One of BuzzFeed's 24 Best Fiction Books of 2015
"As Simon, a lonely research librarian, searches frantically for the key to a curse that might be killing the women in his family, he learns strange and fascinating secrets about their past. A tale full of magic and family mystery, The Book of Speculation will keep you up all night reading."—Isaac Fitzgerald, BuzzFeed
Simon Watson, a young librarian, lives alone in a house that is slowly crumbling toward the Long Island Sound. His parents are long dead. His mother, a circus mermaid who made her living by holding her breath, drowned in the very water his house overlooks. His younger sister, Enola, ran off six years ago and now reads tarot cards for a traveling carnival.
One June day, an old book arrives on Simon's doorstep, sent by an antiquarian bookseller who purchased it on speculation. Fragile and water damaged, the book is a log from the owner of a traveling carnival in the 1700s, who reports strange and magical things, including the drowning death of a circus mermaid. Since then, generations of "mermaids" in Simon's family have drowned--always on July 24, which is only weeks away.
As his friend Alice looks on with alarm, Simon becomes increasingly worried about his sister. Could there be a curse on Simon's family? What does it have to do with the book, and can he get to the heart of the mystery in time to save Enola?
In the tradition of Sara Gruen's Water for Elephants, Erin Morgenstern's The Night Circus, and Elizabeth Kostova's The Historian, The Book of Speculation--with two-color illustrations by the author--is Erika Swyler's moving debut novel about the power of books, family, and magic.
APPLE BOOKS REVIEW
When librarian Simon Watson receives an antiquated carnival master’s log in the mail, he resolves to uncover the truth behind his tragic family history. For generations, his female ancestors, including his mother, Paulina, have worked as fortune tellers and human mermaids in traveling fairs—and drowned at an appallingly young age. We were completely mesmerized by the intertwining stories that make up The Book of Speculation. Author Erika Swyler—a self-professed carnival fan who grew up near the water on Long Island—works magic with her descriptions of horseshoe crabs, an electric man, love affairs, betrayals, and the intense bond between an orphaned brother and sister.
In Swyler's whimsically dark debut, a damaged journal kept by the owner of a traveling freak show in the 18th century finds its way to Simon Watson, a Long Island librarian in the present with a family history that seems to be tied up in the mysterious tome. Simon's mother, Paulina, a former carnival mermaid, intentionally drowned herself, leaving Simon to care for his sister, Enola, after their father eventually died from heartache. At the book's outset, Enola, who also joined a traveling show, returns to the decaying family home where Simon still lives, fraught with worry over a series of bad tarot readings. As Enola's behavior continues to concern him, Simon finds out from the book that women in his family all drown on July 24. As this date draws closer, Swyler alternates chapters of Simon's narrative with the story that unfolds from the show's log: it details how "Wild Boy" and tarot apprentice Amos came to be cared for like a son by proprietor Hermelius Peabody and fortune teller Madame Ryzhkova. The trouble begins once Amos falls for the mermaid Evangeline, who reminds Madame Ryzhkova too much of the woman she blames for the death of her father. The carnival chapters aren't as engaging or convincing as they could be, particularly at key moments, although for the most part Swyler does a commendable job of juggling the various loose ends, and eventually weaving them together. A good deal of time is spent in Simon's head, but Enola isn't fleshed out enough. The author does get kudos for fabricating a fully formed mythos chock full of curses, omens, and coincidences, all of which help make up for the story's weak points.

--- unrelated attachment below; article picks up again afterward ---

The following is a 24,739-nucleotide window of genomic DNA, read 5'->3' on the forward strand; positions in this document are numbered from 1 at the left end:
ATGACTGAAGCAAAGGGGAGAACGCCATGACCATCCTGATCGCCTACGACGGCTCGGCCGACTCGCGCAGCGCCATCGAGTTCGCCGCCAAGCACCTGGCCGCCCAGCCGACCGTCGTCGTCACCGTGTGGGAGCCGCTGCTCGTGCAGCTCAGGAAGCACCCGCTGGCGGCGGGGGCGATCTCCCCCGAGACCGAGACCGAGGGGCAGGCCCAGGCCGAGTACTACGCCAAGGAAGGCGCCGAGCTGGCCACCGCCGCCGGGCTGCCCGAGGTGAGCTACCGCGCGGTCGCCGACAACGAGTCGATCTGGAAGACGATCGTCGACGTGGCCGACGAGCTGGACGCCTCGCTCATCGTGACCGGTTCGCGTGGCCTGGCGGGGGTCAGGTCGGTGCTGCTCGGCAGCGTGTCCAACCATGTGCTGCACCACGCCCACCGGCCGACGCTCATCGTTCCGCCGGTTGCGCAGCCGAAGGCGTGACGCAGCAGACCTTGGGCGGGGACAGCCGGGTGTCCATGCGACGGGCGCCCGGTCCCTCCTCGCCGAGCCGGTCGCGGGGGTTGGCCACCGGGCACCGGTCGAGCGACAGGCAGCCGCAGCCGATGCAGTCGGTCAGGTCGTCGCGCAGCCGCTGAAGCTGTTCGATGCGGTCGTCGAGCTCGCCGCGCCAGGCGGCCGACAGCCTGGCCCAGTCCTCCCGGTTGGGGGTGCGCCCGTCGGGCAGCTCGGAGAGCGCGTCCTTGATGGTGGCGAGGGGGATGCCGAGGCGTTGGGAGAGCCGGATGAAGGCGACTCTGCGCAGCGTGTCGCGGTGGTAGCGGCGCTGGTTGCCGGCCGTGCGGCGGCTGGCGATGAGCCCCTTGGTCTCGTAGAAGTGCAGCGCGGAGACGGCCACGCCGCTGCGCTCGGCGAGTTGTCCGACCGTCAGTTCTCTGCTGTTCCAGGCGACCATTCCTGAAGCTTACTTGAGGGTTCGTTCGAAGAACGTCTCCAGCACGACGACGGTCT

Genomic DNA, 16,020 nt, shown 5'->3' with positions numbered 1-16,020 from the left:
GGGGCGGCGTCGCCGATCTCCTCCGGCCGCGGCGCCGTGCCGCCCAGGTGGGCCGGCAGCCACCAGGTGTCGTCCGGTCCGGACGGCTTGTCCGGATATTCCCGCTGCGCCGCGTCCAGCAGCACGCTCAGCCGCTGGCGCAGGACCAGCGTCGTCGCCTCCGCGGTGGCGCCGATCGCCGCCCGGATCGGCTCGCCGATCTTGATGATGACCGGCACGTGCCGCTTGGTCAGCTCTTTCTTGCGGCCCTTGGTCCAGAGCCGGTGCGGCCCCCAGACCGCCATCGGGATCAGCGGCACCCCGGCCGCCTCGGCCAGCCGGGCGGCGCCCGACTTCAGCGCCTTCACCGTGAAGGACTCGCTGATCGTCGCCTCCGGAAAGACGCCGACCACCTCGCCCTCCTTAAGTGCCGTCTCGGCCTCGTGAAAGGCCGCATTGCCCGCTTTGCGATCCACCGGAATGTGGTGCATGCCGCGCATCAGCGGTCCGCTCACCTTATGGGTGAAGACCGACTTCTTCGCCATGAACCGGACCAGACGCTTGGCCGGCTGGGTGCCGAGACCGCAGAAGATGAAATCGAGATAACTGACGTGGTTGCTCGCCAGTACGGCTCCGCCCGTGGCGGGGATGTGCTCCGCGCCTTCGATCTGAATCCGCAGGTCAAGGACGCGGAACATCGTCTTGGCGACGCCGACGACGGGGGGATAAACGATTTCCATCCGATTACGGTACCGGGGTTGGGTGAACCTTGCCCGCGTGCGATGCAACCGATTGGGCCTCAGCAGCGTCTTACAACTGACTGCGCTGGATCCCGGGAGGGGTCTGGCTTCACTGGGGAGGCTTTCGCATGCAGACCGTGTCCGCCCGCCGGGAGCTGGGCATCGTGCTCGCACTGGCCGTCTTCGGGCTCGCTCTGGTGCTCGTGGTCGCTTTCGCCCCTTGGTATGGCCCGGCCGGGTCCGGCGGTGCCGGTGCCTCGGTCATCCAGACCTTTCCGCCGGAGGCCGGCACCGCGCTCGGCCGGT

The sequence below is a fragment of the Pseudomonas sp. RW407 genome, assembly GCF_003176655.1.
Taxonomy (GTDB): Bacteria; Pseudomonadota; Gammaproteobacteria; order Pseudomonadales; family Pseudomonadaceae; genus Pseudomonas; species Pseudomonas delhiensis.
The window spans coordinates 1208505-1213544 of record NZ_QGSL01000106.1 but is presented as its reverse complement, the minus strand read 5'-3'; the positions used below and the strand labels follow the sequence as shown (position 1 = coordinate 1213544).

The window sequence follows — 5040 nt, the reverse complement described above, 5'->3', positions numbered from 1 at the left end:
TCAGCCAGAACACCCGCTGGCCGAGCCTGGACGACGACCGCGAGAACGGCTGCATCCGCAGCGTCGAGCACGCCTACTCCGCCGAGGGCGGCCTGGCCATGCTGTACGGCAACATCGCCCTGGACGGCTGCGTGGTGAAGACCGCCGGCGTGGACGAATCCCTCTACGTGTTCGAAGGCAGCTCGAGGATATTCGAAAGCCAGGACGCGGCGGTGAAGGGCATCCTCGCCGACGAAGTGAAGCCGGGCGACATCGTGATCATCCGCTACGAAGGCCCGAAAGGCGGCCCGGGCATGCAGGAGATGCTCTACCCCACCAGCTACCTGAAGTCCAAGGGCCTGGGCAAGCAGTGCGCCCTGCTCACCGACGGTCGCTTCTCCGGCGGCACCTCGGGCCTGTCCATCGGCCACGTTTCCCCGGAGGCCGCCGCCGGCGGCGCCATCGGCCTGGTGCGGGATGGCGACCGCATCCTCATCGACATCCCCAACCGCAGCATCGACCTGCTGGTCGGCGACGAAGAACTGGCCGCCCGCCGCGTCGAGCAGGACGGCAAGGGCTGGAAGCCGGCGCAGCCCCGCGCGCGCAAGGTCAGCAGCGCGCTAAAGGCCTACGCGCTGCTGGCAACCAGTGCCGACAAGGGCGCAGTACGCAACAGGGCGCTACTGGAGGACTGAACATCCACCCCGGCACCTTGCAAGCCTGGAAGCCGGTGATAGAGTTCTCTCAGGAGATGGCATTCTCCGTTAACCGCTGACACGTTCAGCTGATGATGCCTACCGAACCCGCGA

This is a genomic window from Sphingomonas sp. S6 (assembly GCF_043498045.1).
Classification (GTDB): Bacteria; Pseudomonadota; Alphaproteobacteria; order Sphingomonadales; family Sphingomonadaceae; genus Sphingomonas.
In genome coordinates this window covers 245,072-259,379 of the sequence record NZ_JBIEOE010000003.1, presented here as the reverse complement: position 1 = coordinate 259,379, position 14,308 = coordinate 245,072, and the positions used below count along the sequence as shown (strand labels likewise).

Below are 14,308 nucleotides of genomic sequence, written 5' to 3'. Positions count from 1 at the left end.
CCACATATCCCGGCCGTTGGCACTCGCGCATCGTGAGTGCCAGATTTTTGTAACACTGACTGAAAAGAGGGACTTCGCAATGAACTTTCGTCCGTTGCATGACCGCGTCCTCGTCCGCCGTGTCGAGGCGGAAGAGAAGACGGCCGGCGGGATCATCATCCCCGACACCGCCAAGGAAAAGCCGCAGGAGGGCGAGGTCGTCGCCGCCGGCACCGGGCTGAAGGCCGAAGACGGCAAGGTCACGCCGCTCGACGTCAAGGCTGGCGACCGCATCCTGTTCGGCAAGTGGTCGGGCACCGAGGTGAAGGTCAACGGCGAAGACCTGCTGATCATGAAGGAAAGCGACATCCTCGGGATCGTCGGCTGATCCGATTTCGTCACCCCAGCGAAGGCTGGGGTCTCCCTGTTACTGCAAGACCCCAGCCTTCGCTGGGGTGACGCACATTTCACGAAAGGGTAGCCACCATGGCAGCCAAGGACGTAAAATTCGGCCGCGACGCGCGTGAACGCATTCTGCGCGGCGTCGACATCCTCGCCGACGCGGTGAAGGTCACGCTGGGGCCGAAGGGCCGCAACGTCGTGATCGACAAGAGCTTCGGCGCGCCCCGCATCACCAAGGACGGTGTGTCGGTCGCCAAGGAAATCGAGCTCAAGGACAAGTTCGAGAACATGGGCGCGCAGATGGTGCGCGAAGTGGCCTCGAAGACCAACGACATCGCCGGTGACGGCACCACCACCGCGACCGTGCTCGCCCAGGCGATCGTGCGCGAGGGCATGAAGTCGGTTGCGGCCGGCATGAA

Customer ReviewsSee All
Mesmerizing. Ingenious. Beautiful.
It was a good read. It kept you wanting to read more to find out what happens next.
Lovely and charming debut!
The Book of Speculation captured me from the very first sentence with beautiful language and a uniquely crafted family tale. I wanted to stay in both Simon and Amos’ worlds a bit longer, if only to experience Swyler’s uncanny ability to enchant me with her words, much like Evangeline enchanted those with her presence.
Everything had a touch of whimsy and danger with each turning page, and after page 60 or so, I finished this book in one sitting. The building upon the family mystery was done so masterfully that I spent my entire Sunday afternoon gripped to the book until I knew Simon and his family’s fate.
At moments, I found the flashbacks to Amos to be more gripping, just because of the beautiful and terrifying backdrop of the carnival. Though, as I reached the end when Simon discovered at an alarming rate that his sister might be the next to share the same fate as his ancestors, I enjoyed looking through his eyes again.
As a big fan of Sara Gruen’s Water for Elephants, I found the comparison natural. I would encourage those who have not read The Book of Speculation to greet it with an open mind and heart, and let the story of carnival mermaids and family secrets whisk you away for a calm Sunday afternoon.
“Once you’ve held a book and really loved it, you forever remember the feel of it.”